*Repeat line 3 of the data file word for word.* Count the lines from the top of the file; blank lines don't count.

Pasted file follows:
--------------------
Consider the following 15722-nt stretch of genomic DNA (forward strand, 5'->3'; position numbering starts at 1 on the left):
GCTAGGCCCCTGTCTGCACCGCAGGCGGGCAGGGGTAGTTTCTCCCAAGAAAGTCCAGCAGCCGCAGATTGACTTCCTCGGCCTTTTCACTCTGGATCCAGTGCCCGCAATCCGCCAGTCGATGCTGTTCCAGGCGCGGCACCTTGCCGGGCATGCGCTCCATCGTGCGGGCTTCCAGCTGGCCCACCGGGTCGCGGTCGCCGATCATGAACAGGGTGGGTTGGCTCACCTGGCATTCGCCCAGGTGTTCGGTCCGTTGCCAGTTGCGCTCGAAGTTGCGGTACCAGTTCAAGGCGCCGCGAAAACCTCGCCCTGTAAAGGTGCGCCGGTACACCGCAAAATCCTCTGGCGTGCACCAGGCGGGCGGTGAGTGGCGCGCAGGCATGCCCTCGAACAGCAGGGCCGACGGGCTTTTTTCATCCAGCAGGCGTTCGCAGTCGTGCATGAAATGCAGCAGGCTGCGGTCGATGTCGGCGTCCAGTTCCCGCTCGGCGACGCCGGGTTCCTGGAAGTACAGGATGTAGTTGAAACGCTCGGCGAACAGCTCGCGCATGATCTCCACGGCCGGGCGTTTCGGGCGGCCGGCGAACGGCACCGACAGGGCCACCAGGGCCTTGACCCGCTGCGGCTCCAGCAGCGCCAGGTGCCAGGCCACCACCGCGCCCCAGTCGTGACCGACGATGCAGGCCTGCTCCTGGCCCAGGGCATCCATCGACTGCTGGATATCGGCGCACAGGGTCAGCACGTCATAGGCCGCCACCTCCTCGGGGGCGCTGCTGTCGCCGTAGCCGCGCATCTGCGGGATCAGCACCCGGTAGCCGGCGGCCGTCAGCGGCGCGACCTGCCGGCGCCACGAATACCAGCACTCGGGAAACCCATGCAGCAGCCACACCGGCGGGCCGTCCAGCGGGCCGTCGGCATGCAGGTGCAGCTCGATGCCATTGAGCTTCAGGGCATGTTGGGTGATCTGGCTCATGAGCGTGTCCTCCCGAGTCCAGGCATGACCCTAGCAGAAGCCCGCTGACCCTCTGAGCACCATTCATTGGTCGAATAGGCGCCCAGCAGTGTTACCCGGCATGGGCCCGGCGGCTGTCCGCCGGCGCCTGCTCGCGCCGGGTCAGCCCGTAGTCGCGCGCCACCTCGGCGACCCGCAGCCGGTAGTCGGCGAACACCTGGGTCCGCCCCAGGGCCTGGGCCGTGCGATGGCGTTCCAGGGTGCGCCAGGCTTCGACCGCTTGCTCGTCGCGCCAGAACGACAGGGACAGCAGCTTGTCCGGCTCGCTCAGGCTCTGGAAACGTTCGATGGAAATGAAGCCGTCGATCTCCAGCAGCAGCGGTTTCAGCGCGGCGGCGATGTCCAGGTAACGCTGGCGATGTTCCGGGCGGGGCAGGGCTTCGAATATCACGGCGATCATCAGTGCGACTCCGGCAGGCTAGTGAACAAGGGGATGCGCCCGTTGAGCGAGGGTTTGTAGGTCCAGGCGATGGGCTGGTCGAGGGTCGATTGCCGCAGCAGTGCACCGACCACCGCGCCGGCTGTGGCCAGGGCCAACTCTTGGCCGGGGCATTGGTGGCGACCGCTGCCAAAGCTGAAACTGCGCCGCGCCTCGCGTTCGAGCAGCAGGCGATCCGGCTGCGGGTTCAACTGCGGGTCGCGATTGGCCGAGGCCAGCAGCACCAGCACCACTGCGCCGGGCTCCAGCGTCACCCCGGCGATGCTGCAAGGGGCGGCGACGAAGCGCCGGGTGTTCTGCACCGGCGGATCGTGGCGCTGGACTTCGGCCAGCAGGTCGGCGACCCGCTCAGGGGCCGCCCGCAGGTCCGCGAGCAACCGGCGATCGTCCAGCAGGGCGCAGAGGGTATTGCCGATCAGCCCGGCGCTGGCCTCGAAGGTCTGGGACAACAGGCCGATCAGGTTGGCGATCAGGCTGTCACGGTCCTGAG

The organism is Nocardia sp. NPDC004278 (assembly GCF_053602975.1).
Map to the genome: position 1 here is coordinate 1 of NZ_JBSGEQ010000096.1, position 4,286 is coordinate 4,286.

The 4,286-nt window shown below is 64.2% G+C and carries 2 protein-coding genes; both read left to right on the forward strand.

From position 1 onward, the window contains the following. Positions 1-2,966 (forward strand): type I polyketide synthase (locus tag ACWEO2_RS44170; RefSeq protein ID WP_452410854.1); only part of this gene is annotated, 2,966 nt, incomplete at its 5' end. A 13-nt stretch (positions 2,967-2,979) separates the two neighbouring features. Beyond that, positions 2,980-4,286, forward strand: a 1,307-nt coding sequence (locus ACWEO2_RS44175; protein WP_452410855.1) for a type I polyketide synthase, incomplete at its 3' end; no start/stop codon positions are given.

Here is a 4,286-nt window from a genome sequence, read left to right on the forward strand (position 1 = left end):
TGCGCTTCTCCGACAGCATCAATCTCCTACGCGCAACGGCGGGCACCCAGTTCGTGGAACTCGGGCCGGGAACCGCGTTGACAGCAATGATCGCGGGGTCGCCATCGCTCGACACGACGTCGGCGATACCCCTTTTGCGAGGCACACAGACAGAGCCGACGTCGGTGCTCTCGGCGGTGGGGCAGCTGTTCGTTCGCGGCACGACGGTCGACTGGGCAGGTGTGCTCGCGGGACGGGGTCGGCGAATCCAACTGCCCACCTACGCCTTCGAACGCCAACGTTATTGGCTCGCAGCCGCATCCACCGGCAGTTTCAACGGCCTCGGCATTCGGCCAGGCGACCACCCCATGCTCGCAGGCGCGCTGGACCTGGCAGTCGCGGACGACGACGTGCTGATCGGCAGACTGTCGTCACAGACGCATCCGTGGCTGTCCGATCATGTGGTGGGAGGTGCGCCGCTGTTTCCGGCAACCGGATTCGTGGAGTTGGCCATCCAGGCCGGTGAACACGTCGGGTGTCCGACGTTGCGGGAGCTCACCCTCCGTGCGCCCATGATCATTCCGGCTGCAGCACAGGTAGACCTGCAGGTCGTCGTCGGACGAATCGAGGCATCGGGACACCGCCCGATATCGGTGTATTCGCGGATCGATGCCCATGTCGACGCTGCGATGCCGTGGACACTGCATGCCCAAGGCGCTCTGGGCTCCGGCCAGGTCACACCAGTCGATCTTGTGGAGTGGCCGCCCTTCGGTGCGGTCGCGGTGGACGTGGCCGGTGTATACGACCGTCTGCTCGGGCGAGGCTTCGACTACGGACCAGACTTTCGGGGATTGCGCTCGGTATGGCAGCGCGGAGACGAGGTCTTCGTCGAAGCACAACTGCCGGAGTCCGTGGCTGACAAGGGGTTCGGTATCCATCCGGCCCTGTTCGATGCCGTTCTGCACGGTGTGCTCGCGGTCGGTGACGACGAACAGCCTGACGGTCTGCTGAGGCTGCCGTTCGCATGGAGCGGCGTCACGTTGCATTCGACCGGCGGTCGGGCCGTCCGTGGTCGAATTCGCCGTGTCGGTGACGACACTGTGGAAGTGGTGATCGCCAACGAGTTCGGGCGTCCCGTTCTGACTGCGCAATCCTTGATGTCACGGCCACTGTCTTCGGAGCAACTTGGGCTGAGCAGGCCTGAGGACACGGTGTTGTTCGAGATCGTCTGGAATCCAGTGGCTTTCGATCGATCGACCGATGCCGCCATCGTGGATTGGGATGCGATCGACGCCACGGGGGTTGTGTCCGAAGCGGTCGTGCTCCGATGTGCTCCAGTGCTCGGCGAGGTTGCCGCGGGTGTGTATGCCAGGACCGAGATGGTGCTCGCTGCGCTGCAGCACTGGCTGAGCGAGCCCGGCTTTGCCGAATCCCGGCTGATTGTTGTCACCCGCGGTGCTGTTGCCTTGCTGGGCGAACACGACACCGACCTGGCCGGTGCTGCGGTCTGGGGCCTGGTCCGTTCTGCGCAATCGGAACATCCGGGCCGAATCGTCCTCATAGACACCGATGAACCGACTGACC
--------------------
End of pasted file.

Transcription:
The organism is Nocardia sp. NPDC004278 (assembly GCF_053602975.1).